Think before you post

Think before you post

Facebook and other social media aren't entirely private; employees should be careful what they say about their job there

Recently an employee of a ‘Blokker’shop posted his views on his employer on facebook. His boss was not prepared to pay an advance on his wages, and that was not to the employees liking, as the following shows. Apart from some abuse on the boss in question and some not so carefully veiled death threats, he wrote: “Blokker is n hoerebedrijf”. (This (roughly) translates as: Blokker is knocking shop.) The moment Blokker heard of this, it sought dissolution of the employment contract. Blokker stated that the employee had been reprimanded about similar unacceptable utterances on the internet before. Blokker saw no basis for further fruitful cooperation. (Which wasn’t an outlandish point of view, considering the words he used about his boss. ‘Loser’ is a very short, and perhaps too polite, translation of them.)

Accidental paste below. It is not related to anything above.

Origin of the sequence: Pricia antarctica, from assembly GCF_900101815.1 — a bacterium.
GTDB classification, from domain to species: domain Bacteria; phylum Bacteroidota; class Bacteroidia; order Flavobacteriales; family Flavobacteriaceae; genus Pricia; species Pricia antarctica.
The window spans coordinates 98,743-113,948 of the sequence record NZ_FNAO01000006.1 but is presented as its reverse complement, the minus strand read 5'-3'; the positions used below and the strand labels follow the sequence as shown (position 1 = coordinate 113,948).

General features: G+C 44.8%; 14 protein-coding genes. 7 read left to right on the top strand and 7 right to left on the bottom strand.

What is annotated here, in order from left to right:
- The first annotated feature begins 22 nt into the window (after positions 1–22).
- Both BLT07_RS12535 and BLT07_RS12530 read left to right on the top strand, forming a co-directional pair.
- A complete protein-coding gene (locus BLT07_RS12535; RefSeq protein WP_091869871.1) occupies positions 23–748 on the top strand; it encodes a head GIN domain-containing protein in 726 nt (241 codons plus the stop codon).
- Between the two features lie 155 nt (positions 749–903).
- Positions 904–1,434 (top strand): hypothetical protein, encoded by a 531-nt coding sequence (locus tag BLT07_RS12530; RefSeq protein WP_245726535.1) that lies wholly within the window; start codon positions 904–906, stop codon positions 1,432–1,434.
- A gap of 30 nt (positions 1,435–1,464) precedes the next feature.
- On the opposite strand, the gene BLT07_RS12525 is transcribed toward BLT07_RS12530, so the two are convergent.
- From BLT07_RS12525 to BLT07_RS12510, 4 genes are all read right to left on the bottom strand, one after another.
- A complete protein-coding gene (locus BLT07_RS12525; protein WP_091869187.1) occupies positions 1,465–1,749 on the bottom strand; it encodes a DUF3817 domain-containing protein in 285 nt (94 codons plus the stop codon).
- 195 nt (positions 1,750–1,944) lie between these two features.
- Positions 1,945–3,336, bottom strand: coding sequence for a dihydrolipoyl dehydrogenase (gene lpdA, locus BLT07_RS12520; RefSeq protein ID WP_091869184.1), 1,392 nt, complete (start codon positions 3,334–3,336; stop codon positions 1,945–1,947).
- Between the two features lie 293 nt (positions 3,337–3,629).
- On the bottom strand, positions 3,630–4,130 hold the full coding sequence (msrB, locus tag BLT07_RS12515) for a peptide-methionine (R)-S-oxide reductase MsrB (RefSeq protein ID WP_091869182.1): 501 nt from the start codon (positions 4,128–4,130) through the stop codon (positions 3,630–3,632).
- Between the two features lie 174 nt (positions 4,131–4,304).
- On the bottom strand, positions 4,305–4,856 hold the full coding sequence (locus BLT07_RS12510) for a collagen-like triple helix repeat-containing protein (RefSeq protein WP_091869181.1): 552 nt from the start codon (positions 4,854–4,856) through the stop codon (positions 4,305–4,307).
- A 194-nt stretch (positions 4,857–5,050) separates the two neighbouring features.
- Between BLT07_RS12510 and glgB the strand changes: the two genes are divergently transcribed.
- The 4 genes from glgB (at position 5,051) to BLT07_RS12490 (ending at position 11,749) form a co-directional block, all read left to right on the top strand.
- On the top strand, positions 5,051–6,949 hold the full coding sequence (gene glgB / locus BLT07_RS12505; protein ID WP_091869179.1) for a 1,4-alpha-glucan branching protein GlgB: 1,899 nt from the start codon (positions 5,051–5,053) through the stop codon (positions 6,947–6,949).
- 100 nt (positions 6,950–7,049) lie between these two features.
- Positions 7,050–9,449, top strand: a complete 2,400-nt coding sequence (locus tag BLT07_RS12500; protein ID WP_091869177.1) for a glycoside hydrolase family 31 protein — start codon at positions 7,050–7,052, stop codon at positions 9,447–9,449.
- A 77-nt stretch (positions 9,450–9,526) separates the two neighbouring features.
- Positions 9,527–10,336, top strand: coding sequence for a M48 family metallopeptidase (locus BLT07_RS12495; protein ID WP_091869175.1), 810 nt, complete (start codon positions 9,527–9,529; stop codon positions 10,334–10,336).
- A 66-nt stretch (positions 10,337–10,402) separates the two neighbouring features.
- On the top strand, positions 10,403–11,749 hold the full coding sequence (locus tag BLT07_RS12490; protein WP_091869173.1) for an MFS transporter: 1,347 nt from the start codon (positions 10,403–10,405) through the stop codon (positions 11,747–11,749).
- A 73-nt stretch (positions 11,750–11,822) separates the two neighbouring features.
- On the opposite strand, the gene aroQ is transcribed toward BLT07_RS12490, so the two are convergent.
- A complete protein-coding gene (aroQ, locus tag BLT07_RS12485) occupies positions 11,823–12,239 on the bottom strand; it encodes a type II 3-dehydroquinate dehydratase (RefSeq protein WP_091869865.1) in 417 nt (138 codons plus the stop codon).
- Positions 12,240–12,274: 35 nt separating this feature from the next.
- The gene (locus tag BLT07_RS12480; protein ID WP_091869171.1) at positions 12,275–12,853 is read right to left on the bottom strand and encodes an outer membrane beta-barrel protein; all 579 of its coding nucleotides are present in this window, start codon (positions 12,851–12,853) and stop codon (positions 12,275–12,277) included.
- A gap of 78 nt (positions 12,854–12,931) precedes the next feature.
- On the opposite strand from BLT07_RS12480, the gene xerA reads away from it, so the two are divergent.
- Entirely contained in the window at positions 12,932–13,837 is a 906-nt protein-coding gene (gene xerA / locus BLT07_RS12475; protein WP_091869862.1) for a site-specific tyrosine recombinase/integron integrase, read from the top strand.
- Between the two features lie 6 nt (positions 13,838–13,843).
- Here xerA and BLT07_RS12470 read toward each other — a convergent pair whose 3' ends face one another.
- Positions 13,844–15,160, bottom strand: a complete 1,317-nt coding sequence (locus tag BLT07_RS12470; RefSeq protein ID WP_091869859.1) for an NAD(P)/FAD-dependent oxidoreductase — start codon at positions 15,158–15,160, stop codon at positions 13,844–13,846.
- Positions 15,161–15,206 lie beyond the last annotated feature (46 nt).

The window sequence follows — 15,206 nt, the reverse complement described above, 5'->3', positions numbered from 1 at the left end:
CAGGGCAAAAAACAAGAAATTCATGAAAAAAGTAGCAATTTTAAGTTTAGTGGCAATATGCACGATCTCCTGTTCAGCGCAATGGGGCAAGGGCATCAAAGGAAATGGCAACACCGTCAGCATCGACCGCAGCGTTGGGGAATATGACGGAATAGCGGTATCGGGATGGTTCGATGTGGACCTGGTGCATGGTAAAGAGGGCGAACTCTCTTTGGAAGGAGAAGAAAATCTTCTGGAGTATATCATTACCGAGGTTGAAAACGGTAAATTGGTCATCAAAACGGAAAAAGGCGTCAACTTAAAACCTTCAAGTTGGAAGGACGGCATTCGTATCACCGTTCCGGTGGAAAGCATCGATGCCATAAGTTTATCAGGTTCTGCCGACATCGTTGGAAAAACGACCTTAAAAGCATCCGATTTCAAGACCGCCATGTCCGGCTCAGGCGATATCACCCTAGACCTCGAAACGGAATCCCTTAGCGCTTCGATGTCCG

One of the lines of defence the employee took in court, was that his facebook page belonged to his private sphere. The employer has no right to interfere with, and has no business with, private communications by an employee to his friends. He might have said those things to his friends in a pub or at a birthday party at home too, and the employer wouldn’t have had anything to say about that either.